Berries are often described as “super foods,” but then, so are many other foods. Are berries really such a nutritional powerhouse, or are they just one more fruit option? And is one kind of berry really better than the rest?
Research does show that berries are among the fruits highest in antioxidant content and that they are excellent sources of several phytochemicals that seem to help block cancer development. However, other fruits and vegetables provide different nutrients and phytochemicals with unique health benefits. The best advice, then, is to eat berries often for their great taste and health boost, but stay focused on the main goal of eating a wide variety of produce every day.
Strawberries are known as excellent sources of vitamin C, providing as much or more than a whole day’s recommended amount in just one cup. But all berries are good sources of vitamin C, with one cup of raspberries or blackberries giving you close to half of amounts currently recommended for a whole day for adults. One of the ways vitamin C protects our health is its function as an antioxidant. Antioxidants attract and neutralize highly reactive molecules called free radicals that could otherwise damage body cells in ways that initiate cancer development, heart disease and age-related eye damage. Yet laboratory studies show that much of the antioxidant power of fruits and vegetables comes not from the classic antioxidant vitamins such as vitamin C, but from natural protective compounds called phytochemicals.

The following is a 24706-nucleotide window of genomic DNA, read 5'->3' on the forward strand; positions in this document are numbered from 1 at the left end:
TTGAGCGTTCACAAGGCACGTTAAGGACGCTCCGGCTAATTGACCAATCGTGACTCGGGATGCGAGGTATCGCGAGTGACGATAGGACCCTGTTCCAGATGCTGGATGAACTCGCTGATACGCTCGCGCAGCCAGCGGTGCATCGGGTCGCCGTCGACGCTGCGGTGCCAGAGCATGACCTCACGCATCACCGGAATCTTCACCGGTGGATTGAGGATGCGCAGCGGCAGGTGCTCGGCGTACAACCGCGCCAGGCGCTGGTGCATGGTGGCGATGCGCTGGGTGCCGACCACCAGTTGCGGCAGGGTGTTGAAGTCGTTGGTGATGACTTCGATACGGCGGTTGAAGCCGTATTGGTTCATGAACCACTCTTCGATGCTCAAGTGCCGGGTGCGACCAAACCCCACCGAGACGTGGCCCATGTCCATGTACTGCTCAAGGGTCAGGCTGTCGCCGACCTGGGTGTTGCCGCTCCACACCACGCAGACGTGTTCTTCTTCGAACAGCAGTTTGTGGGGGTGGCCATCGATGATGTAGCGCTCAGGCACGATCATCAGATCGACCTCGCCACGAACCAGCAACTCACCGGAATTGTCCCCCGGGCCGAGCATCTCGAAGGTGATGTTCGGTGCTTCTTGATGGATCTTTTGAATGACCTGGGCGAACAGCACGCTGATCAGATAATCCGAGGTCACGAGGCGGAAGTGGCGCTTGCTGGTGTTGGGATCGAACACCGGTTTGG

Anthocyanins are a group of phytochemicals that give many berries their red color. In laboratory studies, anthocyanins inhibit growth of lung, colon and leukemia cancer cells without affecting growth of healthy cells. Decreased cancer development is also seen in animals given anthocyanins.
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Ellagic acid is another important phytochemical in virtually all berries. More than a simple antioxidant, ellagic acid also blocks metabolic pathways that can lead to cancer. In animals, it has inhibited development of colon, esophageal, liver, lung and skin cancers stemming from a variety of carcinogens.
Pterostilbene is yet another powerful antioxidant phytochemical that seems to affect metabolic processes to decrease development of both cancer and heart disease. Blueberries are an excellent source of this relative of the health-promoting resveratrol that is found in grapes and red wine.
Phytochemicals seem to be a vital part of the benefits we get from berries. One study showed that strawberries’ power to inhibit cancer cell growth was unrelated to their antioxidant content, suggesting that the direct influences of the phytochemicals on cancer development are very important.
An essential question remains: Do normal portions of berries give us enough phytochemicals to get protective benefits or do we need to eat larger portions than standard 1/2 cup servings? Some research does suggest that concentrations normally found in the blood after eating berries are enough to substantially decrease cancer cells’ growth and to stimulate their self-destruction, but more study is needed.
Overall, research on phytochemicals shows that looking at the effects of single foods does not show the full picture. Studies show that a wide range of phytochemicals found in fruits, vegetables, whole grains and beans act together in ways far greater than would be expected from looking at them individually. That’s why, as fabulously healthy as berries are, the bottom line has to be abundance and variety of many fruits and vegetables.
Nutrition Notes is provided by the American Institute for Cancer Research in Washington, D.C.
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